Room: Track 3
Purpose: introduce a novel and efficient dose calculation algorithm --- Deep DoseNet (DDN), based on the deep learning strategy which use raytracing as the first order approximation and learns dose deposition from conventional dose calculation algorithm with high accuracy.
Methods: uses raytracing and CT as the input, and dose calculated with the conventional algorithm as the training data. Ten patient CT datasets of different disease sites, including brain, thorax, abdomen and pelvis, are selected for this study. For each patient, 100 beam dose distributions are computed with random beam iso-center locations, XY jaw positions and gantry angles using AXB algorithm at 2.5 mm grid size for a Truebeam machine with an energy of 10fff. With the same beam parameters, we performed ray tracing utilizing the Siddon algorithm and calculated approximate dose depositions with the PDD and beam profiles from the golden beam data. DDN is adapted from the state-of-the-art network structures: RESNET and DENSENET. The optimization uses the ADAM algorithm with a learning rate of 10^-4 and takes ~ 500 Epochs of training to converge with a batch of 32 on a Nvidia DGX system. Each epoch takes ~20 minutes.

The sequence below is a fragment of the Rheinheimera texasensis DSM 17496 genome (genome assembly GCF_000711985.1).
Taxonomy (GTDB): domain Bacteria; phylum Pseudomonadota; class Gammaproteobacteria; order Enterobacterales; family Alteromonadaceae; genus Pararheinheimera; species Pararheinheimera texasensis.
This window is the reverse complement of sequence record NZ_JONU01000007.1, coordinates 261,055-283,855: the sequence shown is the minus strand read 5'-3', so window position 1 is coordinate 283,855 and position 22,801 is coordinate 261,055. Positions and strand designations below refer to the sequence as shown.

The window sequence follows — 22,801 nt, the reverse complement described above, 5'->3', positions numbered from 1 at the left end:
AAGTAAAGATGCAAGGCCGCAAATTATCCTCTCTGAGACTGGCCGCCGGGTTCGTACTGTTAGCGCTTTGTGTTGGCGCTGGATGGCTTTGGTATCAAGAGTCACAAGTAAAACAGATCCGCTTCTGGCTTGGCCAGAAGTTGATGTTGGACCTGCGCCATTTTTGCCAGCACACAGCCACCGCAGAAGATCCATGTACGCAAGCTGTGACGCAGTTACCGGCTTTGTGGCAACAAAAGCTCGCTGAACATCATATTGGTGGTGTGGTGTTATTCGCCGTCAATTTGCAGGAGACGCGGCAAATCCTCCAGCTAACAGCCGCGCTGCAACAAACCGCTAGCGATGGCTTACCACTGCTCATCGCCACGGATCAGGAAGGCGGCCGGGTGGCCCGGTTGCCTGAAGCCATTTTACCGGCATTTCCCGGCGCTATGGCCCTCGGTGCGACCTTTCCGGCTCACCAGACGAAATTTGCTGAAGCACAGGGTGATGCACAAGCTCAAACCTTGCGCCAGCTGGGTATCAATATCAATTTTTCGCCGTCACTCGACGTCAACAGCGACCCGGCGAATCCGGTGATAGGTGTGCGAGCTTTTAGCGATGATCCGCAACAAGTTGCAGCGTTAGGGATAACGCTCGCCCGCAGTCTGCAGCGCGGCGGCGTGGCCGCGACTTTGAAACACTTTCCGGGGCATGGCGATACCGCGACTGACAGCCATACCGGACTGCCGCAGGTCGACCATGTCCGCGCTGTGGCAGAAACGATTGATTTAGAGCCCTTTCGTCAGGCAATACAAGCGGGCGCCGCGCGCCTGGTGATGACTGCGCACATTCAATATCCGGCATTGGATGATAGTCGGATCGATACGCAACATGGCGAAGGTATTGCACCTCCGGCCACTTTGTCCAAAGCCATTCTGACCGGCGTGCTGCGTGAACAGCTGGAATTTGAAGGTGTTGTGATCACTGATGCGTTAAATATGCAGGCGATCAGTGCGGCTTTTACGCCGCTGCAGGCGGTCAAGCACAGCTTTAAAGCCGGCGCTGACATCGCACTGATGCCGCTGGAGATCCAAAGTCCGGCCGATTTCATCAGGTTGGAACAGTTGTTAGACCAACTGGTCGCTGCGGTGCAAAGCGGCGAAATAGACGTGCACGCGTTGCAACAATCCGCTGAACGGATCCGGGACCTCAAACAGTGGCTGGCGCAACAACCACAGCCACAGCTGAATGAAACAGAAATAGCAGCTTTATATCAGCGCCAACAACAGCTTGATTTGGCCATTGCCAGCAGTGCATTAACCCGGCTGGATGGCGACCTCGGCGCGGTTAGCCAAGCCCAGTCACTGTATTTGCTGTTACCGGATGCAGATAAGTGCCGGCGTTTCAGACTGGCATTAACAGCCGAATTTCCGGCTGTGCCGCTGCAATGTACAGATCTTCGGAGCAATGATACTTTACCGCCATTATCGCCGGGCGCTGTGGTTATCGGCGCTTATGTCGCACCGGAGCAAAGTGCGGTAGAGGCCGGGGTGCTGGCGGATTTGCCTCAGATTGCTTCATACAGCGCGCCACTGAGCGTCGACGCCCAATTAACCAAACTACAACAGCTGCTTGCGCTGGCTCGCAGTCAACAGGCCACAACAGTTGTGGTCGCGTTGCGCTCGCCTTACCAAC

Results: compared the raytracing and DDN outputs with the AXB dose. For the evaluation set, the average mean-square-error decreased from 2.9x10^-3 to 1.1x10^-4 and the average Gamma index passing rate at 3mm3% improved from 53.3% to 92.7%. For a single beam, the average calculation time is less than 1 milliseconds for one slice.
Conclusion: trained with a large amount of dosimetry data, can potentially be employed as a general-purpose dose calculation engine to speed up clinical workflow. It also brought a new way of performing 2nd dosimetry check.
Funding Support, Disclosures, and Conflict of Interest: This work was partially supported by NIH (1R01 CA176553 and R01CA227713), Varian Medical Systems, and a Faculty Research Award from Google Inc.